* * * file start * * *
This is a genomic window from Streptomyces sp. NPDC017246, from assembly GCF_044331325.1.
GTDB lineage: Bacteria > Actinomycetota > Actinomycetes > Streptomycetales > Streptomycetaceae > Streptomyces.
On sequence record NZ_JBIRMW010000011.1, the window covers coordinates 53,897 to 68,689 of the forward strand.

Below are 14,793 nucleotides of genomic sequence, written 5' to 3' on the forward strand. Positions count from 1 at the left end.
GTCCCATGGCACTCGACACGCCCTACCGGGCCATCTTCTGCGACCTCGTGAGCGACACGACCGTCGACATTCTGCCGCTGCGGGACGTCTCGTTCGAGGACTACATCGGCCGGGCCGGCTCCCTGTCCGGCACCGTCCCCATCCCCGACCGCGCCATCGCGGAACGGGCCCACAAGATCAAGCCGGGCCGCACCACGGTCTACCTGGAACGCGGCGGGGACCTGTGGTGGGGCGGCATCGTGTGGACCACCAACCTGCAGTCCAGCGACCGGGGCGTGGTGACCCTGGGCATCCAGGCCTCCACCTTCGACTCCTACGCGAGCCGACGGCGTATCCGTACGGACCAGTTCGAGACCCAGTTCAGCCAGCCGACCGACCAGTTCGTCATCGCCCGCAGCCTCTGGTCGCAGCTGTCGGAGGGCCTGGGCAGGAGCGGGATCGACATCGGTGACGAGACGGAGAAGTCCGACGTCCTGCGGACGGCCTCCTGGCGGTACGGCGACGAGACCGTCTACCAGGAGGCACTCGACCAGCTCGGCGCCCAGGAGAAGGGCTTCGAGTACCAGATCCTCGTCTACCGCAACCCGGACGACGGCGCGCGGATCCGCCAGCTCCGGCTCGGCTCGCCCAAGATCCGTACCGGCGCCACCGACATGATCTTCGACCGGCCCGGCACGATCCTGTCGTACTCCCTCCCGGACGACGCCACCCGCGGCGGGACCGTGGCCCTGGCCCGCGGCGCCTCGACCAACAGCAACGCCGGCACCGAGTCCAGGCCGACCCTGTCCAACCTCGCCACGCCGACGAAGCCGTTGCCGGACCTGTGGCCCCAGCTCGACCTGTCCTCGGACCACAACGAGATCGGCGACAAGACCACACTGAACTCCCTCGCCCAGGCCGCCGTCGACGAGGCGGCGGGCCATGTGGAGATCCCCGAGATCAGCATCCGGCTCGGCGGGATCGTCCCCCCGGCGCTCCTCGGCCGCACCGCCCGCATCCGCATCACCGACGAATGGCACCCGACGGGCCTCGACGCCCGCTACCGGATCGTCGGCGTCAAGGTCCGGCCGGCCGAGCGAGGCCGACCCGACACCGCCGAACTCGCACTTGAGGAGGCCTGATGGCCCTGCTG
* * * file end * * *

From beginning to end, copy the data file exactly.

This is a genomic window from Streptomyces sp. NPDC017246, from assembly GCF_044331325.1.
GTDB lineage: Bacteria > Actinomycetota > Actinomycetes > Streptomycetales > Streptomycetaceae > Streptomyces.
On sequence record NZ_JBIRMW010000011.1, the window covers coordinates 53,897 to 68,689 of the forward strand.

Below are 14,793 nucleotides of genomic sequence, written 5' to 3' on the forward strand. Positions count from 1 at the left end.
GTCCCATGGCACTCGACACGCCCTACCGGGCCATCTTCTGCGACCTCGTGAGCGACACGACCGTCGACATTCTGCCGCTGCGGGACGTCTCGTTCGAGGACTACATCGGCCGGGCCGGCTCCCTGTCCGGCACCGTCCCCATCCCCGACCGCGCCATCGCGGAACGGGCCCACAAGATCAAGCCGGGCCGCACCACGGTCTACCTGGAACGCGGCGGGGACCTGTGGTGGGGCGGCATCGTGTGGACCACCAACCTGCAGTCCAGCGACCGGGGCGTGGTGACCCTGGGCATCCAGGCCTCCACCTTCGACTCCTACGCGAGCCGACGGCGTATCCGTACGGACCAGTTCGAGACCCAGTTCAGCCAGCCGACCGACCAGTTCGTCATCGCCCGCAGCCTCTGGTCGCAGCTGTCGGAGGGCCTGGGCAGGAGCGGGATCGACATCGGTGACGAGACGGAGAAGTCCGACGTCCTGCGGACGGCCTCCTGGCGGTACGGCGACGAGACCGTCTACCAGGAGGCACTCGACCAGCTCGGCGCCCAGGAGAAGGGCTTCGAGTACCAGATCCTCGTCTACCGCAACCCGGACGACGGCGCGCGGATCCGCCAGCTCCGGCTCGGCTCGCCCAAGATCCGTACCGGCGCCACCGACATGATCTTCGACCGGCCCGGCACGATCCTGTCGTACTCCCTCCCGGACGACGCCACCCGCGGCGGGACCGTGGCCCTGGCCCGCGGCGCCTCGACCAACAGCAACGCCGGCACCGAGTCCAGGCCGACCCTGTCCAACCTCGCCACGCCGACGAAGCCGTTGCCGGACCTGTGGCCCCAGCTCGACCTGTCCTCGGACCACAACGAGATCGGCGACAAGACCACACTGAACTCCCTCGCCCAGGCCGCCGTCGACGAGGCGGCGGGCCATGTGGAGATCCCCGAGATCAGCATCCGGCTCGGCGGGATCGTCCCCCCGGCGCTCCTCGGCCGCACCGCCCGCATCCGCATCACCGACGAATGGCACCCGACGGGCCTCGACGCCCGCTACCGGATCGTCGGCGTCAAGGTCCGGCCGGCCGAGCGAGGCCGACCCGACACCGCCGAACTCGCACTTGAGGAGGCCTGATGGCCCTGCTG